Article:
How to Speak the Language of Yoga in Mind-Body Workouts - dummies

How to Speak the Language of Yoga in Mind-Body Workouts

By Therese Iknoian

In Sanskrit — the language of Yoga — the accents are not in the traditional English positions of second or third syllables, so watch your automatic responses when you say these aloud. You may hear these said different ways, but try to let the words sort of roll off your tongue in one fell swoop without a huge emphasis on any syllable.

And let all the syllables lengthen gracefully rather than grind or swell to stops as is common in English.

  • Asana (ah-sah-nah): This literally means “posture.” A posture can be standing; it can be sitting, but it is a stationary posture.

    In Yoga, a descriptive Sanskrit word is tacked onto the front of the word “asana” to create a specific posture. For example, one you see early and often in this book is “tadasana” (tah-dah-sah-nah). In Sanskrit, tada means palm tree, which is a tall, stately tree. And that’s what tadasana is: a tall stately posture (called Mountain Posture in its English translation).

  • Chakra (tshah-kra): Actually spelled “cakra” despite the common English addition of an “h,” a chakra is a center of energy between the top of your head and the base of your spine. Chakra literally means “wheel.”

    Think of these centers of energy as little pinwheels. If the wind stops or you hold an end of one tip, it stops turning or turns very slowly. Same with your energy centers, which are thought to be wheels that whirl actively — unless your energy is blocked.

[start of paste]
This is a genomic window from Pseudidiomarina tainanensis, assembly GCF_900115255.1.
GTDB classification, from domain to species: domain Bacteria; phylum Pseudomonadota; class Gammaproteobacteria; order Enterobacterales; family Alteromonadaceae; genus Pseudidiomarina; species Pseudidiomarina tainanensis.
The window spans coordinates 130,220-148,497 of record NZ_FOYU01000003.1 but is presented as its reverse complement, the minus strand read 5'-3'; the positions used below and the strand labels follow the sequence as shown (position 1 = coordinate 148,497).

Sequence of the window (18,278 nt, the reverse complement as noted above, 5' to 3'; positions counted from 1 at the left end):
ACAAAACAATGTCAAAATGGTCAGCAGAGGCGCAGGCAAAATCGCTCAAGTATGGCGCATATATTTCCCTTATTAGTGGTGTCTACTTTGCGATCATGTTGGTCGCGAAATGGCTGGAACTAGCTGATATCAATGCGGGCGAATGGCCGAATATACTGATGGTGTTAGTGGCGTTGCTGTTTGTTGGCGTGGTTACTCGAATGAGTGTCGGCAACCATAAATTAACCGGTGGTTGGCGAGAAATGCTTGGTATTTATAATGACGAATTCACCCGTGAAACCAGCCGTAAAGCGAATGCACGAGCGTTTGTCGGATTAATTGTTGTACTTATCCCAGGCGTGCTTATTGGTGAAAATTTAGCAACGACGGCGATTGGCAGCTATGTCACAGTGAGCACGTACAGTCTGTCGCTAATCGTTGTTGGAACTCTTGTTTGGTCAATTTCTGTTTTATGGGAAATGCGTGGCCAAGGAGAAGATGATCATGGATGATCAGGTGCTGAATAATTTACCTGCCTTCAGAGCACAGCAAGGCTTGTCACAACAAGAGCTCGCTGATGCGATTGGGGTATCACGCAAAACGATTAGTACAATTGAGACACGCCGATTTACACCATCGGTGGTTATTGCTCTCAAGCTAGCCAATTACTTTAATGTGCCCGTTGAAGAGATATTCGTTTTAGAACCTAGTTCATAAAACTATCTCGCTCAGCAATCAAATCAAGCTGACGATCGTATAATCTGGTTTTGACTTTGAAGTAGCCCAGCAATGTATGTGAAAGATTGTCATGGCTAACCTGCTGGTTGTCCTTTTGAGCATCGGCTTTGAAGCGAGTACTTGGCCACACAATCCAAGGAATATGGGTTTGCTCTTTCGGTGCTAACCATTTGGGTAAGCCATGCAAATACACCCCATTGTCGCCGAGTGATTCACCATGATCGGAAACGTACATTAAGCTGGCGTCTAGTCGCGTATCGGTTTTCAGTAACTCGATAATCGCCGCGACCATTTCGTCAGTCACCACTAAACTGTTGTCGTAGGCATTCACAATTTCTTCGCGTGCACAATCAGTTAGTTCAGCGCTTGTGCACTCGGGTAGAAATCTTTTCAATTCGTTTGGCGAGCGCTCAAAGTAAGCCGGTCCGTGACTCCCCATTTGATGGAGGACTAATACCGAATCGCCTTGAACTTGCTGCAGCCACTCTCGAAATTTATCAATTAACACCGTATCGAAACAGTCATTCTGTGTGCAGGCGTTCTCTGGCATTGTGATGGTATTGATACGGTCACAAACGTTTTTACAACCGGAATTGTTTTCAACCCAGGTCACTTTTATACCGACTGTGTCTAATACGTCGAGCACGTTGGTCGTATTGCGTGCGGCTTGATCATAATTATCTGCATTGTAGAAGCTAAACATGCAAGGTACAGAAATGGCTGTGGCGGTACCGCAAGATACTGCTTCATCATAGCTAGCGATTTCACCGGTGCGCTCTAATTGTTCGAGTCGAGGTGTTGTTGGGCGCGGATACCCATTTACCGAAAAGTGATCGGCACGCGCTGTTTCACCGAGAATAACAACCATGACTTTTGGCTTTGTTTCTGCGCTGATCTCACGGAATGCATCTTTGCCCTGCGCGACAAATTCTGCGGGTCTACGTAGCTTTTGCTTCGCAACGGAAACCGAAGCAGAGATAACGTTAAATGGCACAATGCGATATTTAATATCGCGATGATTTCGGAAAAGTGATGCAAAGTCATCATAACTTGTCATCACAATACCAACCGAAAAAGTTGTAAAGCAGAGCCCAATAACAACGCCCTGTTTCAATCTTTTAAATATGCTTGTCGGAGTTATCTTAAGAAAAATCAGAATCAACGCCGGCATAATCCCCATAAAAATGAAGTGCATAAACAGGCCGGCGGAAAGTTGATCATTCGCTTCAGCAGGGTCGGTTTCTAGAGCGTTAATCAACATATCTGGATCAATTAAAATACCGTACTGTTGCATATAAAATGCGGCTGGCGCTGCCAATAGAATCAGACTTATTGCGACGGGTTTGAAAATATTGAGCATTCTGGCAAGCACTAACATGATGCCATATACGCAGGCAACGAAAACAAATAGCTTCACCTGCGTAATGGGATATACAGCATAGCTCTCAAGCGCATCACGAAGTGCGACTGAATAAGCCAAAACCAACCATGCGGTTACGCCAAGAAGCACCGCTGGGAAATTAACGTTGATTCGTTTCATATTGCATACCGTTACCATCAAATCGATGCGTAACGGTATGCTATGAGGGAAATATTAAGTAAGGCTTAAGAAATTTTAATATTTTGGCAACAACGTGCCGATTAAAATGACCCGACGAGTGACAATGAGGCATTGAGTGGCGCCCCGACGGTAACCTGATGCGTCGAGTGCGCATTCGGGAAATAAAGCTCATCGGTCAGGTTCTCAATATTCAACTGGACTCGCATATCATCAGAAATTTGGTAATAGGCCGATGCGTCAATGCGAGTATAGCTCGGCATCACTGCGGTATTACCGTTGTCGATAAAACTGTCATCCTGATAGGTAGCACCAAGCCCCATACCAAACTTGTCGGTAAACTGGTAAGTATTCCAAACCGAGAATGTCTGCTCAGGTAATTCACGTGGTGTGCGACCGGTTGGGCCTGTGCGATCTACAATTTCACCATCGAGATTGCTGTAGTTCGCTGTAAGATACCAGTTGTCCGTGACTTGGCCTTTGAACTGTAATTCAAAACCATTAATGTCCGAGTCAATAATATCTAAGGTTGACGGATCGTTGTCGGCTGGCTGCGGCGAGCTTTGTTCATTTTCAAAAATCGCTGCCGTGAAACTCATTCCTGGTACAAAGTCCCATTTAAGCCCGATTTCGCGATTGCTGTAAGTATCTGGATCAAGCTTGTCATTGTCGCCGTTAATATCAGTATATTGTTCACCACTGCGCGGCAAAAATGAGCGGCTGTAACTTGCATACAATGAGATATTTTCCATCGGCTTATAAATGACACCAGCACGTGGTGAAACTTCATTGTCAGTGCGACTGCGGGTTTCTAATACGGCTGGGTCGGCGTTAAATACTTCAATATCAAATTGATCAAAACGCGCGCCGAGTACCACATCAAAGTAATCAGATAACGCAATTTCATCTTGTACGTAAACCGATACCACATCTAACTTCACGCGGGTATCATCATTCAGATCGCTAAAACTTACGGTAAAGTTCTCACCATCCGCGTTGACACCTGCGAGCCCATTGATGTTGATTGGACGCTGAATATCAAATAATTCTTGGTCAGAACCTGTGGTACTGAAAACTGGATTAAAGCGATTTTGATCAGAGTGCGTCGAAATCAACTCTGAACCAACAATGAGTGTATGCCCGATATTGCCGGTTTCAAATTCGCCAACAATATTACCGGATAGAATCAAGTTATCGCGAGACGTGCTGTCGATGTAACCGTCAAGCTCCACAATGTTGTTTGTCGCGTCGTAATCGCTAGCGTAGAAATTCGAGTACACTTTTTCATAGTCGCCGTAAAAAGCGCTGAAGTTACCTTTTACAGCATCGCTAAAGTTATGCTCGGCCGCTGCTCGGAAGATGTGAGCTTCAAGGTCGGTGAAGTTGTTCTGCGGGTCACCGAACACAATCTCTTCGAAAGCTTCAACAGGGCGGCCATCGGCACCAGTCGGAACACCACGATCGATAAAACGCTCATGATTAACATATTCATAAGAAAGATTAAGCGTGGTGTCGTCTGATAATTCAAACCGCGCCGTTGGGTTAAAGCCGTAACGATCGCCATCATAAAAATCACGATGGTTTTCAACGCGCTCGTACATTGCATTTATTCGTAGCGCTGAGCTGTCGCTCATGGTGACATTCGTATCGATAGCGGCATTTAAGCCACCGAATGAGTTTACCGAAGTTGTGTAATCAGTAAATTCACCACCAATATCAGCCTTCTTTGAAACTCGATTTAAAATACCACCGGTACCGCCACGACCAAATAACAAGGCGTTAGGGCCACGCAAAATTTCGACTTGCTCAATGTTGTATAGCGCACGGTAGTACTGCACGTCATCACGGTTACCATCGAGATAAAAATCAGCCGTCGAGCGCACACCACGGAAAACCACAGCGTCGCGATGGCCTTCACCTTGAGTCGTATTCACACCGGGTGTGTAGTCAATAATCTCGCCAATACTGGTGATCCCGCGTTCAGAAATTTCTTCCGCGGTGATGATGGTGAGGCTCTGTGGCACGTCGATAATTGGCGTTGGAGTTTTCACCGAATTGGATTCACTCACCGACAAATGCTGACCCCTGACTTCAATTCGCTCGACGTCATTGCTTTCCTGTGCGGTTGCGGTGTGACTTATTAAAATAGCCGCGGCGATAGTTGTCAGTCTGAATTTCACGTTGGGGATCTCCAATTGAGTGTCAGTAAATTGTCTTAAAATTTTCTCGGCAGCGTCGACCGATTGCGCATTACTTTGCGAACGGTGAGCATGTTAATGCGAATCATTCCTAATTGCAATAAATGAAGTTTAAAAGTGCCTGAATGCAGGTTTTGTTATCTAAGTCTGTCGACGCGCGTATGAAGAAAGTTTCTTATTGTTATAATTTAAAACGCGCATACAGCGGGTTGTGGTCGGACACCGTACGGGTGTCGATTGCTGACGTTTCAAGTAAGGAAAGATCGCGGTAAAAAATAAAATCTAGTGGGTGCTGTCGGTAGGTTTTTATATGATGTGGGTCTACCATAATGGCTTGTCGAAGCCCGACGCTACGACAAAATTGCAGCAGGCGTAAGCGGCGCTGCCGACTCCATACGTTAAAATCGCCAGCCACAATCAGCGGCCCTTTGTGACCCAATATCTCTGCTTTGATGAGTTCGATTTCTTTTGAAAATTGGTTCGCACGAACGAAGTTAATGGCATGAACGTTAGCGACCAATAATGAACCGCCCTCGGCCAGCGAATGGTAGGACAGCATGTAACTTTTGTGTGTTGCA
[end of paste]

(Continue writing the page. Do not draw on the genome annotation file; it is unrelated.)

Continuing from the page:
• Mudra (moo-drah): A mudra is normally a hand gesture added to a posture. However, it’s not just any hand gesture, but rather one that is said to “seal” or “lock” the life energy inside the body. It is said that when the life energy escapes, it can cause ill health and unhappiness. “Namaste,” is a mudra.

  • Namaste (nah-mah-stay): Whether you want to find a spiritual balance through Yoga or you just want to work out, you use namaste. It is a simple prayer-like position with your hands in front of your breastbone, thumbs touching the breastbone, fingers and palms pressed together, and elbows high. Many asanas or vinyasas start or finish with a position that includes namaste.

    Perhaps you’ve been in traditional exercise classes where everybody applauds at the end? Well, in Yoga, you find a quick moment of quiet with your hands in namaste, then all students bow slightly toward the teacher and say, “Namaste” as the teachers also bows slightly in return saying, “Namaste.”

    It translates loosely as “May the divine light be with you” or “I salute the divine light within you.” A nice parting word, blessing, and thank you, don’t you think?

    If you don’t have a lot of flexibility in your forearms, even putting your palms and fingers together may be a painful stretch. Don’t force it! Instead, just interlace your fingers in some way at your chest so you can still get the energy connection. You can also lower your elbows with your palms together, too.

  • Pranayama (prah-nah-yah-mah): As one word, this means “breath control.” Controlling your breath helps you concentrate and boosts your health. This word stems from “prana,” which means “life force” or “life energy.” You help your life force and energy flow smoothly without hurdles and bumps by using good breath control.

  • Vinyasa (vee-nyah-sah): This means “sequence” and is used quite a bit in certain styles of Hatha Yoga where smoothly linking together asanas into a vinyasa is a basic tenet of the practice. No matter what style you practice, try linking together your asanas (postures) for flow.